So Anne Marie, tell me about Monsters and Angels in one sentence.
How about one picture?
“We don’t choose who we love.”
Tonight I had the pleasure of visiting a historic, French Quarter residence to interview Sorcha B. Alden, a 2015 nominee for the “Light Up Every Room” award. A career nurse, Sorcha was born September 3, 1916 and has cared for patients around the world in her quest to relieve suffering and celebrate every precious moment of life. She currently resides in New Orleans, Louisiana.
Ms. Alden, congratulation on your nomination!
Thank you for traveling so far for to interview me.
I know you’re from New York City, were you born there?
Yes, at St. Margaret’s Hospital in Hell’s Kitchen.
What prompted you to move so far south?
Initially, for a job, but New Orleans gets under your skin. I felt the ground shake when I stepped off the train in 1935…I didn’t realize it then, but I was home.
What inspired you to become a nurse?
My mother, Adelaide Alden. She passed away when I was 21 years old. My life’s path has been about honoring her legacy.
You don’t look a day over 22…what’s your secret?
I may have found the fountain of youth, but it’s cost me everything.
Who has been the most influential person in your incredible journey and why?
Dr. Raimond Banitierre. He taught me how to stare adversity in the face and cherish every gift I was given. Balancing love and duty was his greatest strength.
Have you ever been in love?
Once. Well…yes, just once.
Are you married?
In my heart, I am. Officially, my husband and I are separated. It’s complicated.
What are you most passionate about?
Preserving the dignity of people at the end of their lives. Treasuring our ancestors and their memories.
What makes you angry?
Seeing people disrespected because they’re different. Acceptance is the key to survival.
What makes you strong?
The unwavering support of my family and friends.
What character trait do you most admire in others?
One more hard question…what was the most important day of your life?
New Year’s Day, 1955. I faced my fears and won back New Orleans for the Banitierres and Aldens.
Now, let’s have some fun. What’s your favorite drink?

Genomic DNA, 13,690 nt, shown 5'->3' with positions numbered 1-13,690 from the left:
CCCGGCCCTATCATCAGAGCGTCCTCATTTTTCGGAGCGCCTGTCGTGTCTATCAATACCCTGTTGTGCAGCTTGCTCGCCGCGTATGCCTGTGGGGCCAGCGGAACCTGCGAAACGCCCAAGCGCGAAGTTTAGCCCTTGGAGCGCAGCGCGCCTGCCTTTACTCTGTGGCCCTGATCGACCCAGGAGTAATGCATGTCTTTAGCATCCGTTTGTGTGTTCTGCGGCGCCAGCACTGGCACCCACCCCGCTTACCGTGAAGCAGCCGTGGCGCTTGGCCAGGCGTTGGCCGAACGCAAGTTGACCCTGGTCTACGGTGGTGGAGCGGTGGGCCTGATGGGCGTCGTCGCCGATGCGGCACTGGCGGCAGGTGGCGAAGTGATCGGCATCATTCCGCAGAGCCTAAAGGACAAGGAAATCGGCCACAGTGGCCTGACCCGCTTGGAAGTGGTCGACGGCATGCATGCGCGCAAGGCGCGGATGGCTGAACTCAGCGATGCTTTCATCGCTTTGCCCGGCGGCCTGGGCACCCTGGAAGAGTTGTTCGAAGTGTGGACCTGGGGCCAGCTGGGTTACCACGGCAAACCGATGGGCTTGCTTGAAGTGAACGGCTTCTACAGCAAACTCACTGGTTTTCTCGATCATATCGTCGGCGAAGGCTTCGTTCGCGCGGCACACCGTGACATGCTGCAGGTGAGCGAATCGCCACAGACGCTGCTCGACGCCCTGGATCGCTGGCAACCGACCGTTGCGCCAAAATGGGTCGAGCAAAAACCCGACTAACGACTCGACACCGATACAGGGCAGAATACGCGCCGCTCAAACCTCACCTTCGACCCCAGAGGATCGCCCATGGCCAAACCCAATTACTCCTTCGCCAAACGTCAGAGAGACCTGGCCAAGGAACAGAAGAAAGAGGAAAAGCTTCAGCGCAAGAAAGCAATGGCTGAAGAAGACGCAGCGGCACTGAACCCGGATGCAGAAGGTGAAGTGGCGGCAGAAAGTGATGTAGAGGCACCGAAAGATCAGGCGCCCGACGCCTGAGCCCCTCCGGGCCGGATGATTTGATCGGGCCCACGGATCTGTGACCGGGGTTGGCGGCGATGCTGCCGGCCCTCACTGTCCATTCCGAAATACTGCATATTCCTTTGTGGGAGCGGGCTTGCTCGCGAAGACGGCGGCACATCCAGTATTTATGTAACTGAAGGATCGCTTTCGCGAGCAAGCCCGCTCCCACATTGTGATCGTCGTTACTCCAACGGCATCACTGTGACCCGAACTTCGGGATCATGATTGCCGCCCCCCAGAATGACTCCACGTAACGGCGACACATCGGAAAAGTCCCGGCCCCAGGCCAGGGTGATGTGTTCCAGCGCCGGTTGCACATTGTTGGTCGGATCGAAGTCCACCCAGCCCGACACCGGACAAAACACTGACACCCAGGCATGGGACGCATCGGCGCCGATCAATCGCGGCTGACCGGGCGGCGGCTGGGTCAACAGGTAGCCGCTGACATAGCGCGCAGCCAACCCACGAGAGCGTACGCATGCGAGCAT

The Garnet Martini. It won’t be on the drink menu, but any New Orleans bartender worth their salt can mix it.
Band—Volbeat. Musician—Lady Gaga or Meatloaf. Depends on my mood.
Your favorite color?
Favorite vacation spot?
Scotland. The Isle of Skye.
What holiday do you look forward to each year?
Halloween…and Christmas. I love to decorate for both.
If you could give a piece of advice to future generations, what would it be?
Strength to forgive your enemies, vision to see power in diversity, and the courage to lead will pave the road for a brilliant future.
Even thousands of miles away, hints bombard the senses, every minute of every day.
The burst of fresh coffee’s aroma, and the knowledge that it won’t be perfect.
A wall of air so steamy, it’s worn like soggy paper.
Silent fog, swirling, devouring all in its path without remorse.
Snippets of jazz, riding on a veiled wind.
The fleeting whiff of a long forgotten candle.
Whispers of spirits hidden in the midnight rain.
In her sultry voice, New Orleans is always calling us home.
Most yearn for heartwrenching, final goodbyes and lament lost salvation. Given the choice of reconciliation or compassion, most choose the dream…the illusion…damn the consequences and the blessing of swift tragedy.
While the front door is for the thrill seekers, the exit ramp is a journey reserved for the strongest of a chosen few. Against all common sense, I’ve opted for that gruesome path, over and over again. Much more than a job, it’s a calling.
Someday, somewhere, the bells will ring with reward—as pure as summer rain, constant as eternal soul, smooth as blended notes and rich with big harmony.